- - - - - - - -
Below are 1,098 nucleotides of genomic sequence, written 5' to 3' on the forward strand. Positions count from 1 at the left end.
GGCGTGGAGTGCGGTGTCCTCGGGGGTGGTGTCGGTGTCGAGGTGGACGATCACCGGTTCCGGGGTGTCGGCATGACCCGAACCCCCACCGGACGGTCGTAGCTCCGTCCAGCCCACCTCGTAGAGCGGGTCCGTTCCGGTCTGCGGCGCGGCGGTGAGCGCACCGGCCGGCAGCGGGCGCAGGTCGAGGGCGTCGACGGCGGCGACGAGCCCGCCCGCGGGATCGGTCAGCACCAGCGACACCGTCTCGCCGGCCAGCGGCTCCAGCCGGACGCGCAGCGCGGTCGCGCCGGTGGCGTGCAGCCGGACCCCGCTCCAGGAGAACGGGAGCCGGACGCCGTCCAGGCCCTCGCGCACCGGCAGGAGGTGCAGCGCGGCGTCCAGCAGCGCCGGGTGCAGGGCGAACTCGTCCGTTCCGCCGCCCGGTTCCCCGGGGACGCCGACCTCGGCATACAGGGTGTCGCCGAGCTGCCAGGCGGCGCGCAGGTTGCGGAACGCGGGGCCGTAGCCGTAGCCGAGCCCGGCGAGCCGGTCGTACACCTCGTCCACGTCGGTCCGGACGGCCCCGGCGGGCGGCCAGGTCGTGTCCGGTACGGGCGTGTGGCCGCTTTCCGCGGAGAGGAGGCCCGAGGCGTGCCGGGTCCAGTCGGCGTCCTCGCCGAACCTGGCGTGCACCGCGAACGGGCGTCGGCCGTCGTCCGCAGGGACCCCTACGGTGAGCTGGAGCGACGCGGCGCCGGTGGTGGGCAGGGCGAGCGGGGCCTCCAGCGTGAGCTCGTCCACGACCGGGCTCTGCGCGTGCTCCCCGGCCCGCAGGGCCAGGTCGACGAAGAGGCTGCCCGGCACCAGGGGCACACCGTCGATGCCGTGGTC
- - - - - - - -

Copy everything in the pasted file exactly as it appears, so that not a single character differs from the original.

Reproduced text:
Below are 1,098 nucleotides of genomic sequence, written 5' to 3' on the forward strand. Positions count from 1 at the left end.
GGCGTGGAGTGCGGTGTCCTCGGGGGTGGTGTCGGTGTCGAGGTGGACGATCACCGGTTCCGGGGTGTCGGCATGACCCGAACCCCCACCGGACGGTCGTAGCTCCGTCCAGCCCACCTCGTAGAGCGGGTCCGTTCCGGTCTGCGGCGCGGCGGTGAGCGCACCGGCCGGCAGCGGGCGCAGGTCGAGGGCGTCGACGGCGGCGACGAGCCCGCCCGCGGGATCGGTCAGCACCAGCGACACCGTCTCGCCGGCCAGCGGCTCCAGCCGGACGCGCAGCGCGGTCGCGCCGGTGGCGTGCAGCCGGACCCCGCTCCAGGAGAACGGGAGCCGGACGCCGTCCAGGCCCTCGCGCACCGGCAGGAGGTGCAGCGCGGCGTCCAGCAGCGCCGGGTGCAGGGCGAACTCGTCCGTTCCGCCGCCCGGTTCCCCGGGGACGCCGACCTCGGCATACAGGGTGTCGCCGAGCTGCCAGGCGGCGCGCAGGTTGCGGAACGCGGGGCCGTAGCCGTAGCCGAGCCCGGCGAGCCGGTCGTACACCTCGTCCACGTCGGTCCGGACGGCCCCGGCGGGCGGCCAGGTCGTGTCCGGTACGGGCGTGTGGCCGCTTTCCGCGGAGAGGAGGCCCGAGGCGTGCCGGGTCCAGTCGGCGTCCTCGCCGAACCTGGCGTGCACCGCGAACGGGCGTCGGCCGTCGTCCGCAGGGACCCCTACGGTGAGCTGGAGCGACGCGGCGCCGGTGGTGGGCAGGGCGAGCGGGGCCTCCAGCGTGAGCTCGTCCACGACCGGGCTCTGCGCGTGCTCCCCGGCCCGCAGGGCCAGGTCGACGAAGAGGCTGCCCGGCACCAGGGGCACACCGTCGATGCCGTGGTC